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Turkey: Human Rights

Lord Avebury asked Her Majesty's Government:

Baroness Symons of Vernham Dean: The Kurdish Human Rights Project's report raises issues of serious concern. Prime Minister Erdogan has called for a zero

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tolerance approach to torture, and many of the instances of sexual abuse alleged in this report would probably fall into that category. I am sure they will be investigated with the same care which the Turkish Government have shown by their other measures to combat impunity. Those include the abolition of incommunicado detention, and reforms facilitating the prosecution of those charged with torture—which have led recently to a number of high profile cases.

A decision on whether Turkey has met the criteria for opening accession negotiations will be taken by the European Council in December, on the basis of an objective and thorough report by the Commission. The UK is determined to help Turkey to pass this test, including by practical assistance to the Government's efforts to promote and protect human rights. Our programme of recent bilateral assistance to Turkey has included a project to build the capacity of non-governmental organisations campaigning for the rights of women in the south-eastern region. lynne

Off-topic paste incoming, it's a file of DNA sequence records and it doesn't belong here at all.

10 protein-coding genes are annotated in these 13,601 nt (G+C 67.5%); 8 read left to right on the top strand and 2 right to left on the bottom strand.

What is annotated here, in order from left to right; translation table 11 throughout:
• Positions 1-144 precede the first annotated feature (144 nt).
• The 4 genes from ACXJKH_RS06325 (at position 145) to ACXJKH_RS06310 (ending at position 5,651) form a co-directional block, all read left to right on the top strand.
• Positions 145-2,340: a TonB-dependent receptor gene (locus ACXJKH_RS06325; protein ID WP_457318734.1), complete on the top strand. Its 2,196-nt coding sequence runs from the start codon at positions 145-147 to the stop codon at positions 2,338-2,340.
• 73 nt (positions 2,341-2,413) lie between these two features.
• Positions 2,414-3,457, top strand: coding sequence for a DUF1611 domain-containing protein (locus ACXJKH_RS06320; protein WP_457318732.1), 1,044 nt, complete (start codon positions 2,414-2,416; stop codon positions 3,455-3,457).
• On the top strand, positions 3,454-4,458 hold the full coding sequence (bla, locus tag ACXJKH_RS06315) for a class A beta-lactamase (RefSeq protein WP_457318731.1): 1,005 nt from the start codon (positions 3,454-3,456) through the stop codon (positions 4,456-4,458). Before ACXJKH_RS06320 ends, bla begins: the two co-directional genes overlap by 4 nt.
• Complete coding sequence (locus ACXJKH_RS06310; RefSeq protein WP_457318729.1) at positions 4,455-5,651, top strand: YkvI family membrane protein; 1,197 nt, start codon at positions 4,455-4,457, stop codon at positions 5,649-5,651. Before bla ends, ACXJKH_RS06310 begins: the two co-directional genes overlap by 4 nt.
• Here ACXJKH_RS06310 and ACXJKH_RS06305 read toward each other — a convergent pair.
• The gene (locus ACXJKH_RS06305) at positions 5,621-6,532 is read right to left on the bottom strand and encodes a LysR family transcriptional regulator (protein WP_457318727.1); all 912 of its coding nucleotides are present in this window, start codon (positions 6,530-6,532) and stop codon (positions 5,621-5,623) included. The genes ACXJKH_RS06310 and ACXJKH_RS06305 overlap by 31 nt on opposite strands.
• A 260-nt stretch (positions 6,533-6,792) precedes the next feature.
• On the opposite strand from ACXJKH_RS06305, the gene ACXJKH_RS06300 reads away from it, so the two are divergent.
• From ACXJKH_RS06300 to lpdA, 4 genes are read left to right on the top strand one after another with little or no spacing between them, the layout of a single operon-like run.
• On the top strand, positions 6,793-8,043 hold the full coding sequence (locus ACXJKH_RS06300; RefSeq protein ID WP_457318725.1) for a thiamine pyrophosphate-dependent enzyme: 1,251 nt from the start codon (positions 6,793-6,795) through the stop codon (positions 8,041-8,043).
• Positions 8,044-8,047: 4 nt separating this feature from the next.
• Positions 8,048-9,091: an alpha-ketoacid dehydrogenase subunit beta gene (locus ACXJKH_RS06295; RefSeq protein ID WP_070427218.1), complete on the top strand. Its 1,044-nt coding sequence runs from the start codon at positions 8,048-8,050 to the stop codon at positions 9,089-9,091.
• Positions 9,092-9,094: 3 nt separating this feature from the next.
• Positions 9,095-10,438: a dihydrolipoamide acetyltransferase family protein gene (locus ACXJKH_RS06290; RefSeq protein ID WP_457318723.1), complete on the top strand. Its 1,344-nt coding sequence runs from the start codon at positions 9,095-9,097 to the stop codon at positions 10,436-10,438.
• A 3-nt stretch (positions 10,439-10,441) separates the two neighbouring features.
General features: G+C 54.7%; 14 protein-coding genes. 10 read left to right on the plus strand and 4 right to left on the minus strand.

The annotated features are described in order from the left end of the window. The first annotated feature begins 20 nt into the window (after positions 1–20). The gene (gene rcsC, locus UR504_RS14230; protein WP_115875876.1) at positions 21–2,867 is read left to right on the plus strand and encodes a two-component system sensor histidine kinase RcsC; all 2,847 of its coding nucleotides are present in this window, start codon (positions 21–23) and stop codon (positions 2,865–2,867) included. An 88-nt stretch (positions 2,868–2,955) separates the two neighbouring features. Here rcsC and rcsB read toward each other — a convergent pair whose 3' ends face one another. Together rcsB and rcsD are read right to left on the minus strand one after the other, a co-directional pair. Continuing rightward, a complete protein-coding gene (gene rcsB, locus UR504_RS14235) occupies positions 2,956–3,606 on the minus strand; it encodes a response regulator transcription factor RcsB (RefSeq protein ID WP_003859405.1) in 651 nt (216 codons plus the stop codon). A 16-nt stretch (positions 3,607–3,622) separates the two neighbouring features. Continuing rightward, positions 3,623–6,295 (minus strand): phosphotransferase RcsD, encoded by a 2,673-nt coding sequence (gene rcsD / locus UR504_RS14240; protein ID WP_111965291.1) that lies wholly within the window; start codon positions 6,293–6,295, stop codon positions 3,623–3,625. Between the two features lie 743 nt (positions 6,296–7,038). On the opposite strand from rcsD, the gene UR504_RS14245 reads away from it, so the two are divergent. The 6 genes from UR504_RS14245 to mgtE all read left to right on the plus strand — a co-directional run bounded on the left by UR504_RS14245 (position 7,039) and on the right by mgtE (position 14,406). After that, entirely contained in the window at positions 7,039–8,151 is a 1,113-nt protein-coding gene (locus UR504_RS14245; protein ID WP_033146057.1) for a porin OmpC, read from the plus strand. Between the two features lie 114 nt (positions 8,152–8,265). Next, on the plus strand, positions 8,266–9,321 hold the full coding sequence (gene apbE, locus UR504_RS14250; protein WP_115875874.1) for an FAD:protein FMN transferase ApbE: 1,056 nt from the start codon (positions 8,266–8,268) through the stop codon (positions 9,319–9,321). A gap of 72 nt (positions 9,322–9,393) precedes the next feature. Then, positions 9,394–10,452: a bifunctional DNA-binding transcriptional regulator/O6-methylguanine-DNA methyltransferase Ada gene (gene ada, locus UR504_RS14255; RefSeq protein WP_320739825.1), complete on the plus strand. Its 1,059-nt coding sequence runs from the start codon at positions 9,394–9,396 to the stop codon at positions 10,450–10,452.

Weapons of Mass Destruction

Lord Oakeshott of Seagrove Bay asked Her Majesty's Government:

    Further to the Written Answer by the Baroness Symons of Vernham Dean on 3 March 2003 (WA 84), whether they will now give their current definition of weapons of mass destruction.[HL1155]

Baroness Symons of Vernham Dean: The Government's current definition of weapons of mass destruction is the same as that given to the noble Lord in my Answer of 3 March 2003 (Offical Report, col. WA 84).

Regional Planning Guidance: Gypsies and Travellers

Lord Avebury asked Her Majesty's Government: